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North Texas Dream Team
Courtesy North Texas Dream Team

The rise of organizing in North Texas: North Texas Dream Team and immigrant rights

Immigration organizing has led to a tipping point in the DFW area for 2020.

In recent elections, North Texans have seen their results trend more and more blue. And when it comes to immigrant rights, there’s a small yet powerful pool of people leading this hefty conversation in Dallas and Fort Worth. 

Although there have been countless people advocating in our community, North Texas has been catching up to other metro areas across the state when it comes to organizing.

As we reach the peak of this election cycle, several groups like the North Texas Dream Team have been organizing their communities for years and know that North Texas is key to creating change for progressive politics across the state in 2020. 

Start of North Texas Dream Team

North Texas Dream Team (NTDT) started organizing in 2009, but it wasn’t until 2010 they decided to put a name to the work they had been doing. NTDT is a nonprofit immigrant youth-led group doing work surrounding immigrant issues and rights across the region. 

Communications Manager Angela Andrade said NTDT started because the group of organizers were becoming frustrated dealing with the respectability politics of other organizations for Latinx people. Andrade said they would implore organizations to support the Dream Act in 2009, but were told this was “too political” or “not the right time.” Regardless, NTDT lead several important efforts in the area including administration relief under Obama’s presidency, funding DACA renewals and conversations against Senate Bill 4’s placement and hopeful removal.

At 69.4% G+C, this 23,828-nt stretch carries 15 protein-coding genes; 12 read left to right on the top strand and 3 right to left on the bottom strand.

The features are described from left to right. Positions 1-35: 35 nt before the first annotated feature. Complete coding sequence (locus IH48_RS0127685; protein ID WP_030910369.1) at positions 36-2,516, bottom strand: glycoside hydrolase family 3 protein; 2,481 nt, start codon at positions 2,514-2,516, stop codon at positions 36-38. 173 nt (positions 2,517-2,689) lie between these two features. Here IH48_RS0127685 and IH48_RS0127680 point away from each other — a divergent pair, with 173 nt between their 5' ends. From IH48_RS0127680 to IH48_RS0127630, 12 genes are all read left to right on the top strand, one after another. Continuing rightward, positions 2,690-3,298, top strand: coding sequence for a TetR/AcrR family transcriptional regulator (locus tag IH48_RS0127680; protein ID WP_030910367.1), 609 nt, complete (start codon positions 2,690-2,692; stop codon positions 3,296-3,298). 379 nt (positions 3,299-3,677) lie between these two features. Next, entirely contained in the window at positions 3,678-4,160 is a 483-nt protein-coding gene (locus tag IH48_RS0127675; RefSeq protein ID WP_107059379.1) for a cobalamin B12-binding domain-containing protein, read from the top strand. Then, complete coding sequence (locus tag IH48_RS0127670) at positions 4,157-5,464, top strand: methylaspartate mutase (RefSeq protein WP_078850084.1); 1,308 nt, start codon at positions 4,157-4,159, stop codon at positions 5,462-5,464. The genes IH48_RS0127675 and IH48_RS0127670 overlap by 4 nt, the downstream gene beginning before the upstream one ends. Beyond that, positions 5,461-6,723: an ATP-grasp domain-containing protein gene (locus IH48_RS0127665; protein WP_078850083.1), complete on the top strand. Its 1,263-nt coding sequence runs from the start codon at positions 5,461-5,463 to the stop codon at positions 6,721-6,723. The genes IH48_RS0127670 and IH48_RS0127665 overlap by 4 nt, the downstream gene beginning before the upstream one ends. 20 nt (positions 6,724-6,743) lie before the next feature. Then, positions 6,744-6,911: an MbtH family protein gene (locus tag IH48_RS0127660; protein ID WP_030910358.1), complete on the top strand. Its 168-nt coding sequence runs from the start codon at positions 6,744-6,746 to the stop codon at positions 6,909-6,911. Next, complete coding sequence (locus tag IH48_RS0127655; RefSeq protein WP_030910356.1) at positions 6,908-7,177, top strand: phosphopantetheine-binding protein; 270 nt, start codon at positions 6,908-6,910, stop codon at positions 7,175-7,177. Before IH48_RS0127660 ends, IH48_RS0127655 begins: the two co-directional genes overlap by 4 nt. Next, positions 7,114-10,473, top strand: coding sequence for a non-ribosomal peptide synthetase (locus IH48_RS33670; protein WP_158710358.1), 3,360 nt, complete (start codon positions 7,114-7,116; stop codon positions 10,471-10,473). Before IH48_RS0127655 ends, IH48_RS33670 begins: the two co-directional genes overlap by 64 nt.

“We decided, you know what, let’s just do some research of our own,” Andrade said. “We started doing research about the Civil Rights Movement and [tactics] that have already been done in the past. Apparently it hadn’t been going on in North Texas. People weren’t [using these tactics]. They weren’t shutting down senator’s offices. They weren’t doing die-ins.”

Over the years

Since Donald Trump’s inauguration, Andrade said a lot of immigrant issues that had been happening for years came into the light. This led to more people than ever reaching out to NTDT.

"It has definitely brought us organizers together,” Andrade said. “We started participating in training and started reaching out and telling the truth to people."It has been really empowering seeing other organizers doing the same work and us having video conferences [...] kind of just sharing what we've done with each other." 

This rise of resistance and political interest has allowed the organizations in North Texas to rely on each other to lighten the load and share resources. 

After 10 years doing this work in North Texas, NTDT has become one of the most trusted organizations in the area for assistance in immigrant issues. Andrade said when a raid happens in the area, people are not calling national organizations, they are phoning NTDT.

"We have always been seen, because we started so young, [known] as the kids who don't compromise," Andrade said. "Here we are in 2019 and we have helped nearly 9,000 DACA recipients, all [through] volunteer-led [workshops].”